• show where it is not currently in compliance and is seeking an amendment/waiver, a roadmap back to compliance and details of how it can comply with the proposed amended terms it is requesting.

Possibly the most important element of the above for any borrower is to undertake this exercise as soon as possible, establish a dialogue with its lender(s) and be ready to submit its formal requests and engage with its lender(s).

 

Lenders – what next?

Lenders, not unlike borrowers, are contemplating the terms of loan arrangements that are in place since (i) they need to have reached an internal decision as to the approach in relation to breaches that could be ascribed to COVID-19 issues and (ii) they need to have planned for the potential volume of requests that are expected to be forthcoming as current moratorium arrangements come to an end.  Whilst all loan agreements will need to be reviewed and considered in their own right, relevant considerations include:

  • how the current moratoriums are being treated from a capital and regulatory perspective, for regulated lenders adhering to CBI guidance in terms of assessing and categorising risk (higher risk amendments requiring a more costly capital allowance treatment). This designation will impact on the lender’s consideration of amendments and waivers.
  • that financial forecasts may be needed to reflect (i) immediate cashflow and asset preservation efforts and (ii) a longer time period for forward looking forecasts reflecting recovery and a move towards trading on the “new normal” basis which is being looked forward to.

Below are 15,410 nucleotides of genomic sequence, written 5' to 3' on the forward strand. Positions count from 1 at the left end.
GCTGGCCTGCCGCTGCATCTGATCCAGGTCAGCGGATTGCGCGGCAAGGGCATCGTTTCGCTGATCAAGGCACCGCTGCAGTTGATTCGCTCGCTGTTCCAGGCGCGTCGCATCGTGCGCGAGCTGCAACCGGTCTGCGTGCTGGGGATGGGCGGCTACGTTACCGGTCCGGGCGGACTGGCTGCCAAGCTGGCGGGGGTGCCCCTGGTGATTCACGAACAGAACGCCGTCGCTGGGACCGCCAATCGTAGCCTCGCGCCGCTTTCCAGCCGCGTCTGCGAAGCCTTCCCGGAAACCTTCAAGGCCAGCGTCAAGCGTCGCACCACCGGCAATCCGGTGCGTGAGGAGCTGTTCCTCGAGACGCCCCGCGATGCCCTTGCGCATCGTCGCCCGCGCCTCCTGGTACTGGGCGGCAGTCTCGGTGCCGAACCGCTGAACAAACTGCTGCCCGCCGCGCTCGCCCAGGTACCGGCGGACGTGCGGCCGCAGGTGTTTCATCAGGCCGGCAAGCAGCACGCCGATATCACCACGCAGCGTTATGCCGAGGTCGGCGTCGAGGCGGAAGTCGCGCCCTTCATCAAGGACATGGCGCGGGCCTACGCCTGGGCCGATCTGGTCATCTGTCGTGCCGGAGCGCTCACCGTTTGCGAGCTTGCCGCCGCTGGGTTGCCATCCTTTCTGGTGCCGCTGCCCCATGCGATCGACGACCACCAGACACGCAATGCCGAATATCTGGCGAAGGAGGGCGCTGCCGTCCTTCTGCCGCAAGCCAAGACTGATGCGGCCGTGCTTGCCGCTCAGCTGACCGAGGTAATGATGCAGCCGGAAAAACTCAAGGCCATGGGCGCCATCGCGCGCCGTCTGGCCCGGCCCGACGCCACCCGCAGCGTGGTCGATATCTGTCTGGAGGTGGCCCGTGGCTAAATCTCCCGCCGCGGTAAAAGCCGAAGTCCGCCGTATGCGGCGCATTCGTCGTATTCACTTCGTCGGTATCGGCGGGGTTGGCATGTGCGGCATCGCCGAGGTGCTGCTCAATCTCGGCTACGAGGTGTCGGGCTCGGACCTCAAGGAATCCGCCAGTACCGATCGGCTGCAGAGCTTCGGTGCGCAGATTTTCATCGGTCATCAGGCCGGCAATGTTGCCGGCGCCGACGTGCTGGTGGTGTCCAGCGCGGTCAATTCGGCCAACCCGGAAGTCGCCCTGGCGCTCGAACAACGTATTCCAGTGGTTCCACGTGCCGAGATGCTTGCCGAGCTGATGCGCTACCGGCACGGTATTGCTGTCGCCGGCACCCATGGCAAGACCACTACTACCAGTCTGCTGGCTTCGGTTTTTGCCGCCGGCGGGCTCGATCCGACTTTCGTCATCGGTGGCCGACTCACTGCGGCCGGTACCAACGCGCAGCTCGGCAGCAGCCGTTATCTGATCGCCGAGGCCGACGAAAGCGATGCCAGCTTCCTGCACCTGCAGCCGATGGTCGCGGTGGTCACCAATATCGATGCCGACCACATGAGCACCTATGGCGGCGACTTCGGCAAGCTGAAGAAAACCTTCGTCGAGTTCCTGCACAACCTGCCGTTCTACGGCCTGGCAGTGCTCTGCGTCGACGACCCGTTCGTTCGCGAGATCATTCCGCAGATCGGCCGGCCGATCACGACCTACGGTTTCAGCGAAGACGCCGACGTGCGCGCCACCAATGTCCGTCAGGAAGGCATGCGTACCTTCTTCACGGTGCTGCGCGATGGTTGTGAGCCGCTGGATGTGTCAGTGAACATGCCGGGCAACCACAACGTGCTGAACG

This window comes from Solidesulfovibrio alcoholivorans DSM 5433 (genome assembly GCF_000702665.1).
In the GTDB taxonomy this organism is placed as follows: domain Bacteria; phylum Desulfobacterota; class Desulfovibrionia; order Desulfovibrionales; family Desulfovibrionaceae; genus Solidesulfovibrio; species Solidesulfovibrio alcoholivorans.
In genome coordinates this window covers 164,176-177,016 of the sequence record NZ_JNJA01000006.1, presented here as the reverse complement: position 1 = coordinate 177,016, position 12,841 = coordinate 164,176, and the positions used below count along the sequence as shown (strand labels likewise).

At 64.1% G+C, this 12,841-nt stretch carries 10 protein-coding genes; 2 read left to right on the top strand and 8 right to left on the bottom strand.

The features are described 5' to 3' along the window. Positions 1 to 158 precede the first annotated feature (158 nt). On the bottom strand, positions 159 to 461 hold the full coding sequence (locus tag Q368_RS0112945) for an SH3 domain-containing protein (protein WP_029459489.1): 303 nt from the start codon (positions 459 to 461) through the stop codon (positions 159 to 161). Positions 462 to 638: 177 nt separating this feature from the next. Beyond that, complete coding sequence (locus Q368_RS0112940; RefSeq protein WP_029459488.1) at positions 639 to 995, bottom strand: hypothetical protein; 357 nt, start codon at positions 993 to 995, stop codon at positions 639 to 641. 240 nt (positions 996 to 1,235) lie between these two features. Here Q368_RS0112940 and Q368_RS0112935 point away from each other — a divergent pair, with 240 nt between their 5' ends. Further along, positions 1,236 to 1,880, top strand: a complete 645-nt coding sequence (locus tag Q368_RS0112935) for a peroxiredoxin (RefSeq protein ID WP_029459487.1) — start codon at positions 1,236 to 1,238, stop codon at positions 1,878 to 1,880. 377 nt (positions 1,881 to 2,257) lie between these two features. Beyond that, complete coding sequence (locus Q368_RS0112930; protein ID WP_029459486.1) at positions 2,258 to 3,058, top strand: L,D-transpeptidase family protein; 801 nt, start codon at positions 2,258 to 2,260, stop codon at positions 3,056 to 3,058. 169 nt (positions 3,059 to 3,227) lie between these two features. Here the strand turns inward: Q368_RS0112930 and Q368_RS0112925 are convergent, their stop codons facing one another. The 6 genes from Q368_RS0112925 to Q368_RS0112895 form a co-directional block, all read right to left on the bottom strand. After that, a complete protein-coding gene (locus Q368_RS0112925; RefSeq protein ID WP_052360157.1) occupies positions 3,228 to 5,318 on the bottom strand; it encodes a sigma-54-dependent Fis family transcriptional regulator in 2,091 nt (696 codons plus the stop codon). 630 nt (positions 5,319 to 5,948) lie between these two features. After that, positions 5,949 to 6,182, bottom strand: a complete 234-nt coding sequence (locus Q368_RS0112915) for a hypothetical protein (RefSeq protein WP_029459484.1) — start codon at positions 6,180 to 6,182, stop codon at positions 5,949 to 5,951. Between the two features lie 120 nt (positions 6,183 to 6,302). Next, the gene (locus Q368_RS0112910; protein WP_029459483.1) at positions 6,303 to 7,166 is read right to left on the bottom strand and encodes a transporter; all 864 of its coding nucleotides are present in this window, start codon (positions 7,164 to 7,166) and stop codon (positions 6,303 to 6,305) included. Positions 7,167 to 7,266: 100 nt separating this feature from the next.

• on what basis amended terms can be supported by it, for example:
    • what is the value of any collateral held in relation to the relevant loan and is that impaired? Should additional collateral or equity investment be sought as part of any amendment/waiver process?  Is this likely to be commercially available and realisable?
    • whether there needs to be a recognition (whether later in the term of the loan or otherwise) of the lender’s costs of funding increasing and of the lender’s support for the borrower during these challenging times.
  • any ongoing policies around COVID-19 support both internally and from the State.

 

Implementation

Once a borrower is adequately prepared to make its request for amendments/waivers this should be submitted to the lender, borrower and lender should remain in contact and discussions as to the requested amendments and how these are documented should take place. 

 

A final thought

As there is now approximately 2 months left of the initial moratorium periods that have generally been granted by lenders, the time to carry out preparatory action is now.  All parties need to be ready for the inevitable engagement that will be required either in respect of any moratorium extension requests and subsequently in the later part of this year once these end given the challenging times arising from COVID-19.

 

For more information on any of the issues raised above, please contact Michael Hanley mhanley@hayes-solicitors.ie or Tim Waghorn twaghorn@hayes-solicitors.ie